Why a 35-year-old travel IT company decided to slash its technical debt – TechCrunch

Amadeus migration to the public cloud will take 3 years

public travel systems The provider Amadeus opened its doors in 1987 when four airlines wanted to offer a centralized reservation system. Today, the company facilitates reservation and inventory management for 216 airlines, as well as hotels, trains, airports, online travel companies, and even corporations. In short, it covers just about every conceivable aspect of travel IT.

As an IT-intensive business grows, its computing, software, and systems requirements change as well. For Amadeus, those pressures came to a head in 2015, when the company realized it needed to move beyond the private cloud it had been running. Adopting a public cloud infrastructure would give the organization greater flexibility to react to customer needs much faster than it could with an on-premises technology stack.

The challenge that Amadeus faces is not uncommon: like many companies of its size, it has to pay enormous technical debt, which is the idea that as certain technological decisions are made, they end up driving modernization and the “interest” accumulates, making it difficult to modernize. Eventually, competition and broader market forces put pressure on you to pay off that debt and interest by upgrading your entire code base, infrastructure, and even the way you produce software. .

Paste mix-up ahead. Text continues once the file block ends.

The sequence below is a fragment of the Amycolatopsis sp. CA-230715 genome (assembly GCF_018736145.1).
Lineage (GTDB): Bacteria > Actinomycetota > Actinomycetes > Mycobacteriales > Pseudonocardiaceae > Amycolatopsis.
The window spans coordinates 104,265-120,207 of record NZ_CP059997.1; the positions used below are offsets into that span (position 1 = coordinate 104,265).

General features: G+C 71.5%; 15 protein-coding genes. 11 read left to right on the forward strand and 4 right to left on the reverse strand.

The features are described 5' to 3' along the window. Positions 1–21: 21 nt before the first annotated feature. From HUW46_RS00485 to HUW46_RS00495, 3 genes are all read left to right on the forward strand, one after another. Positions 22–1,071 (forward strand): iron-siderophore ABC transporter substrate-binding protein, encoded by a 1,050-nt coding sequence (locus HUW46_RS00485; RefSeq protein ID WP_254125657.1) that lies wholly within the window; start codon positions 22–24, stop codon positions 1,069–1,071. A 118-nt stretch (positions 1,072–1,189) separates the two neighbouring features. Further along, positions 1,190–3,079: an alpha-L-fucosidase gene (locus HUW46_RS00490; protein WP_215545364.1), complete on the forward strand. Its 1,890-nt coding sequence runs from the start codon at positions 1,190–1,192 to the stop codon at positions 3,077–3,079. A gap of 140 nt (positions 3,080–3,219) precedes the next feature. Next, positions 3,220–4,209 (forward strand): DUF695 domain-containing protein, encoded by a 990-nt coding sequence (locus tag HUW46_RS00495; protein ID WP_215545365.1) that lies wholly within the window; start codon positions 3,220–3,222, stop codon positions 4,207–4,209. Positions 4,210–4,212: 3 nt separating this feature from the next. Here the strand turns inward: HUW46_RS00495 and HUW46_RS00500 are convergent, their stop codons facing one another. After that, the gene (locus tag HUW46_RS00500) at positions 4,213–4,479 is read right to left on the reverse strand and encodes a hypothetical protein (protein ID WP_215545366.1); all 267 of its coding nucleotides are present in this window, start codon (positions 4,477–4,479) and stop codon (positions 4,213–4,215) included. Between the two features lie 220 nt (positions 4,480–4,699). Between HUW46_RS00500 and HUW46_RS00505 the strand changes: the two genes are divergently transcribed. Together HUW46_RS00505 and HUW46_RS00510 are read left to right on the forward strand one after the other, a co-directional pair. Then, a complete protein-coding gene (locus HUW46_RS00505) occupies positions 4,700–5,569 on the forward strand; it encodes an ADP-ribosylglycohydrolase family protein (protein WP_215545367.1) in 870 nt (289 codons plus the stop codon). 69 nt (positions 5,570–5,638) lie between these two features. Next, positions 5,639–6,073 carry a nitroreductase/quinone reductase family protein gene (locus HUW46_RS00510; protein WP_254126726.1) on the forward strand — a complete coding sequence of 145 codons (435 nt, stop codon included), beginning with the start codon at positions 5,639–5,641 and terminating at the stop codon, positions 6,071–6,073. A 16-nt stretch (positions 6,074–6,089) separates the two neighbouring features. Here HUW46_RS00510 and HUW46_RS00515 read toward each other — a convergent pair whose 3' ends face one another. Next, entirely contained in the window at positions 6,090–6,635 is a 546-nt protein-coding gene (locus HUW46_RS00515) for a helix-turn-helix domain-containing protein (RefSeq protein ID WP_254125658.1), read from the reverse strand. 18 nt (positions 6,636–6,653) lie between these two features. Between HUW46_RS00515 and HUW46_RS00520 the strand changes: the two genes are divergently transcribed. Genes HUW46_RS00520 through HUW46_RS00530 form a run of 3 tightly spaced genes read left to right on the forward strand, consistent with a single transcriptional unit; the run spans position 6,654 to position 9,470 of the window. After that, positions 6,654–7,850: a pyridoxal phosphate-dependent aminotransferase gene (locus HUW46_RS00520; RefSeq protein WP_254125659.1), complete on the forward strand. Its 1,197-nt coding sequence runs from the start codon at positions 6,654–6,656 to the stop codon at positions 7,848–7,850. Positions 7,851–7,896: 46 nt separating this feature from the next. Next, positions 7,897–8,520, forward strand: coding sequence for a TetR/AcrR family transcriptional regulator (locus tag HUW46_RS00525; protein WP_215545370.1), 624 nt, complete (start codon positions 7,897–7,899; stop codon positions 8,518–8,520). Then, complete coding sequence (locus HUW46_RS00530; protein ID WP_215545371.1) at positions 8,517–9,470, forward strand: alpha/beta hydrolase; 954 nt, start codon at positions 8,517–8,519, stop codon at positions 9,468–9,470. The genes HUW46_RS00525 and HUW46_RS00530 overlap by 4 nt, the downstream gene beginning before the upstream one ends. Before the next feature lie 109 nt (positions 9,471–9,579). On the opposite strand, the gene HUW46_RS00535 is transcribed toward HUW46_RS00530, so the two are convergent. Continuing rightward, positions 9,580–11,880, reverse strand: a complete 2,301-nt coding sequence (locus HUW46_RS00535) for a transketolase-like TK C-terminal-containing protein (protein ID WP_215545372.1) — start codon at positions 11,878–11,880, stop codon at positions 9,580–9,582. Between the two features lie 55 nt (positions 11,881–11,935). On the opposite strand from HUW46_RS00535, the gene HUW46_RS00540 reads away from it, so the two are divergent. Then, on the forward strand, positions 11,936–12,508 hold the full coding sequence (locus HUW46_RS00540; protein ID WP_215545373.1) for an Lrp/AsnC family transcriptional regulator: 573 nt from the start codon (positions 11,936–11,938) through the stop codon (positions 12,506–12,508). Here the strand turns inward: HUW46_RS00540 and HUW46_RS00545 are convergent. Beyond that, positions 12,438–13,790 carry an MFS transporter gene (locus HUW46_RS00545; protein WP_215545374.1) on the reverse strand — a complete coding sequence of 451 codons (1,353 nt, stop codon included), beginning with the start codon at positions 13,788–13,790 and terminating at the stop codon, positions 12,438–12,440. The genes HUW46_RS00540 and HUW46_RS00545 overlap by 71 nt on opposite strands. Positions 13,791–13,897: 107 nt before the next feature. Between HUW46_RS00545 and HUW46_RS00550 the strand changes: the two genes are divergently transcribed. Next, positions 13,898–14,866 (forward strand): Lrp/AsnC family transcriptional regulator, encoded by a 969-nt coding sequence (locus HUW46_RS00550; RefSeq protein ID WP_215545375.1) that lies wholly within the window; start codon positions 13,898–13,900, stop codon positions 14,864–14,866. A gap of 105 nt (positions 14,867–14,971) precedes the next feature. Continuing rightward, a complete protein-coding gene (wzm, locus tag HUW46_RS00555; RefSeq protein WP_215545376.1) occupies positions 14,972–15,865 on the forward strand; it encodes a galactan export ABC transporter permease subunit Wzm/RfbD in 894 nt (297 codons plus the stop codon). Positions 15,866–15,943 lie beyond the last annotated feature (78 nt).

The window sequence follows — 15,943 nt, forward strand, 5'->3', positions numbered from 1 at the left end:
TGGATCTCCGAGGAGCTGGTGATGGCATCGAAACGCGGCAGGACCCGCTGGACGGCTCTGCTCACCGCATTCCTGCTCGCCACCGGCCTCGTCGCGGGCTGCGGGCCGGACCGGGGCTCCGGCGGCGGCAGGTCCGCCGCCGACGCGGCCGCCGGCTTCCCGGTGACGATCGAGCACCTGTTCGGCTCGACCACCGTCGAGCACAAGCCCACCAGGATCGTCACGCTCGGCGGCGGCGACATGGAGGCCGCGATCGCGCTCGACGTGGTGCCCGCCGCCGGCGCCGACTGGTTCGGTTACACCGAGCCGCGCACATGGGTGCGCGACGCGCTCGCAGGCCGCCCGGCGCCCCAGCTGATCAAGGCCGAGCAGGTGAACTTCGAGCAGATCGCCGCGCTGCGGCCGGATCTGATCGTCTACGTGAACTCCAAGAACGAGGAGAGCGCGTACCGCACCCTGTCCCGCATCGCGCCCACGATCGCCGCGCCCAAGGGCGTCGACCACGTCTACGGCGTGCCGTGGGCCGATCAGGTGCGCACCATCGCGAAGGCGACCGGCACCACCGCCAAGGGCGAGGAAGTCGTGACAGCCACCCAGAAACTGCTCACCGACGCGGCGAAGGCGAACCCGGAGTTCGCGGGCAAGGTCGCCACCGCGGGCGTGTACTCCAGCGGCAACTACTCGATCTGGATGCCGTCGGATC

It’s not just giants like Amadeus that are facing tech debt. Even much smaller companies have to deal with technical debt eventually and accept massive technological changes.

To learn why and how Amadeus has initiated such a dramatic change, we spoke with Fredrik Odeen, Corporate Strategy and Public Cloud Transformation Leader, and Sébastien Pellisé, Deputy Public Cloud Transformation Leader. Odeen and Pellisé also explained how the company implemented the new processes and technology, what the changes mean for the future of the company, and what smaller companies can learn from Amadeus.

Why Tech Debt Piles Up

When you launch a business and make key decisions about your technology stack, you probably don’t stop to think about the impact those decisions could have on your business in the future. You want the business to work, and most early-stage companies can’t afford to consider their tech stack that carefully.

Over the years, Amadeus began to realize that there was a downside to operating its own infrastructure. Their homegrown cloud stack was causing a huge delay in their ability to update their software and systems, react to customer needs, and experiment. The company knew that to improve its customer experience, it had to update its systems and how it produced software, or eventually these issues would catch on.

The pandemic drove that point home. As the industry suffered major travel cutbacks, finding ways to operate more efficiently and react faster to customer needs became even more crucial: The company needed to find a way to save money as revenue grew. they ran out

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